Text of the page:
“To be honest, we didn’t scout Lower Merion because we didn’t think we could beat Williamsport,” then Scranton coach Jack Lyons said. “He came in and had the whole entourage. The team came in, and then he came in last.
“Before the game, our kids were getting his autograph. (Coach) Mike Morgan was with me, and in warmups he was at the 28-foot line making shot after shot after shot. I said, ‘Oh, boy.’ ”
Scranton hoped to slow it down, but Bryant had other ideas, making a steal, blocking a shot and altering two others in the first few minutes.
“I can play the game through my head,” Chandler said. “Crazy part, I had an open shot and took it and missed and I remember Jack yelling at me. He wanted us to hold the ball like we did against Williamsport. I had an open shot and I thought it was a good shot but Jack didn’t.
“It was 20-0 at the end of the first quarter. I said later on, that was the best shot we had all quarter. Kobe was standing in the middle blocking shots.”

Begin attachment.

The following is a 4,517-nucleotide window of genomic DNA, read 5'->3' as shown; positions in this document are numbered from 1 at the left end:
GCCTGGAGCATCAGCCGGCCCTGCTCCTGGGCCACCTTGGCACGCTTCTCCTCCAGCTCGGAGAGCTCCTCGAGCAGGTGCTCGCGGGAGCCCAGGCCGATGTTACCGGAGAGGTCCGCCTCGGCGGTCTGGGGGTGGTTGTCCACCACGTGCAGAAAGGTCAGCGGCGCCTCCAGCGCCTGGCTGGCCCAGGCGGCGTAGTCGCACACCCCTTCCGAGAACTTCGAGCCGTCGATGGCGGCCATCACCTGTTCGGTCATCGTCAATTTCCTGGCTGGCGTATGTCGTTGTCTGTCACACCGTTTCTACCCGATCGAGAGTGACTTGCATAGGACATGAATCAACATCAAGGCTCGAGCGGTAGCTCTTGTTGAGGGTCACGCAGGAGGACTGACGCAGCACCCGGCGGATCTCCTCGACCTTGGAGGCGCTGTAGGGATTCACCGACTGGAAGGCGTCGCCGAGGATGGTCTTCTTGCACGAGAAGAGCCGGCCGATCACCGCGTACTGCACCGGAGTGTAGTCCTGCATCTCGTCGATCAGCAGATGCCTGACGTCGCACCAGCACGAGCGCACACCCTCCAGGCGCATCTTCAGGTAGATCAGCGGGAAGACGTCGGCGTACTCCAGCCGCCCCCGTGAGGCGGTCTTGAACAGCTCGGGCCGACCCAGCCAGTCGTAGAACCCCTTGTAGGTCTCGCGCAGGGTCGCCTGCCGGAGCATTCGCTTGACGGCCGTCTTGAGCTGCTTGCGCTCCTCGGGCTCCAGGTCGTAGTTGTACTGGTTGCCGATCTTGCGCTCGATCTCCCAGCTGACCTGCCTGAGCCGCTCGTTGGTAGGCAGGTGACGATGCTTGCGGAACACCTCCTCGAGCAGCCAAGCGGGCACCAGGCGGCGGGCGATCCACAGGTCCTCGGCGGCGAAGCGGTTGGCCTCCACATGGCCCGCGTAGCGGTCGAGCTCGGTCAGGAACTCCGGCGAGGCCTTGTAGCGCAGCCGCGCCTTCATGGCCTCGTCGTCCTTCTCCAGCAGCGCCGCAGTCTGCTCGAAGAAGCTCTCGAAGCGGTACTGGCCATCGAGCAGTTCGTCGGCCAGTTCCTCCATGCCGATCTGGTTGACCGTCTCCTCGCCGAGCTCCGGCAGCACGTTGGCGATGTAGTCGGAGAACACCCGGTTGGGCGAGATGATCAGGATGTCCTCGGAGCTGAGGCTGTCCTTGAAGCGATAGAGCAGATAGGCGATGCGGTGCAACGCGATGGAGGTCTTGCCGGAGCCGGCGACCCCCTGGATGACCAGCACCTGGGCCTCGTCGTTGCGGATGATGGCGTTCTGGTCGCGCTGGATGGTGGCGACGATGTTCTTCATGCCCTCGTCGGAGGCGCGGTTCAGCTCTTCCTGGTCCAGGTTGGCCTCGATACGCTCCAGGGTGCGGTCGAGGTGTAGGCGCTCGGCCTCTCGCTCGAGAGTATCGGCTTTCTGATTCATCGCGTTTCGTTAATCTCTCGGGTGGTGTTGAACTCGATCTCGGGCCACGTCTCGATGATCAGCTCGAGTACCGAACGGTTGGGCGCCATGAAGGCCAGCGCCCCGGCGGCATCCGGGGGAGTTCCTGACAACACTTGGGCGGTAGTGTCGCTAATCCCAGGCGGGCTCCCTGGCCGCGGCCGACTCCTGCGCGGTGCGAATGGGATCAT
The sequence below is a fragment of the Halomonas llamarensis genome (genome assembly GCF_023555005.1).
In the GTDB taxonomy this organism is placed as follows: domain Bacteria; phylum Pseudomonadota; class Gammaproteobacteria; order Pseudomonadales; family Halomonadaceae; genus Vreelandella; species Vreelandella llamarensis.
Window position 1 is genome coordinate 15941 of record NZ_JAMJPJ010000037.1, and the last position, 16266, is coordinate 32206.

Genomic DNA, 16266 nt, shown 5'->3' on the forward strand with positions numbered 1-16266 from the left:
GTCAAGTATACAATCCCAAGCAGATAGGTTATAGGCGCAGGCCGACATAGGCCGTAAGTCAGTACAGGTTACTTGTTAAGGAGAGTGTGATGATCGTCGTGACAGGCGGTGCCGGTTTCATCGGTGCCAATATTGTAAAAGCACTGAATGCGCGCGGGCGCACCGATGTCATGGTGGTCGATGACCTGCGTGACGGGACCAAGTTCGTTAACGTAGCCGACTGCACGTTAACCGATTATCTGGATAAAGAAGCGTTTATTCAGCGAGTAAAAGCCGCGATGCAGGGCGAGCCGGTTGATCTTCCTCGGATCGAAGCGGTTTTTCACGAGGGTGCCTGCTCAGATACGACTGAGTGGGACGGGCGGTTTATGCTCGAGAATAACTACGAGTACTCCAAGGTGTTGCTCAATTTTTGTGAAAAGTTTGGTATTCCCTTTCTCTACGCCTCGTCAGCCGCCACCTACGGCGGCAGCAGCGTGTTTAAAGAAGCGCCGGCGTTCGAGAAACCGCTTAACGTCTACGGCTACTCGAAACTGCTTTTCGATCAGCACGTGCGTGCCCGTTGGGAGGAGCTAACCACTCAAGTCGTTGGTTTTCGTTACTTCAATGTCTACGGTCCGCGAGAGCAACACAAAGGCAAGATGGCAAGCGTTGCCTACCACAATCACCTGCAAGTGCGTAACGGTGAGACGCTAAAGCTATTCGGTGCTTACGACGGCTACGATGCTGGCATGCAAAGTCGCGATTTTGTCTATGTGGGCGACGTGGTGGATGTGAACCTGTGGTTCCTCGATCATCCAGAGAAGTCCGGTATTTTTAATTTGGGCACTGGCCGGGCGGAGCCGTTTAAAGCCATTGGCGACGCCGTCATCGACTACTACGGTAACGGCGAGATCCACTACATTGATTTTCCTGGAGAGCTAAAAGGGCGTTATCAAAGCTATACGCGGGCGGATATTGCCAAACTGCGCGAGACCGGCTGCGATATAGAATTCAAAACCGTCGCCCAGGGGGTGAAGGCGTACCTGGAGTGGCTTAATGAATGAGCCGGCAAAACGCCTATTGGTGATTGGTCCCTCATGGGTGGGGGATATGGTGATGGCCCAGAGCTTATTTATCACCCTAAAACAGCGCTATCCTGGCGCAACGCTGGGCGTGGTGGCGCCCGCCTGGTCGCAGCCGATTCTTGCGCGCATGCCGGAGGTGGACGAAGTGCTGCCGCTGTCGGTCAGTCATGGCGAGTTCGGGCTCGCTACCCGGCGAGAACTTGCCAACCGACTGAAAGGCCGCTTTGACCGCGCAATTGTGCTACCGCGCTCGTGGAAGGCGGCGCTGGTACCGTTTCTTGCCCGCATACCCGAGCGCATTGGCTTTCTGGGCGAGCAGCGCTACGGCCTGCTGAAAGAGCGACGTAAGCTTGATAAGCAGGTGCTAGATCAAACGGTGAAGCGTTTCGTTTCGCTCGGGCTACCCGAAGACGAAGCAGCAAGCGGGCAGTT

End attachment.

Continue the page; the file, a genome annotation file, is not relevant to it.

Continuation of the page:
At 6-foot-4, it was Chandler’s job to guard the 6-foot-6 Bryant.
“He threw an elbow at me and got an offensive foul,” Chandler said. “He apologized after the game.
“He didn’t like me grabbing him. He talked the whole game. He was telling me he was going to dunk, telling me what was going to go on before it happened, he really did.”
At 3:11 of the first quarter, Bryant threw down a two-handed dunk that brought the crowd to its feet and made it 15-0.
Lyons took three early timeouts that night, but nothing was going to stop Bryant, who scored 25 and had 12 rebounds, five assists, five steals and three blocked shots.
Lyons’ son, John, was the point guard on that team that also started Dave Staples, Adrian Fenton and T.J. Moody.
“I’ll never forget, John said, ‘Is there anything we could do?’ ” Jack Lyons said. “No, you’re going to Ithaca and he’s going to the NBA. Where do you want to eat on the way home?”
It was obvious that night that it was a once-in-a-lifetime opportunity.
“I was just proud that our kids had a chance to play against him, and he was so nice to all our kids,” coach Lyons said. “He came over and shook my son’s hand, shook Willie’s hand, shook my hand.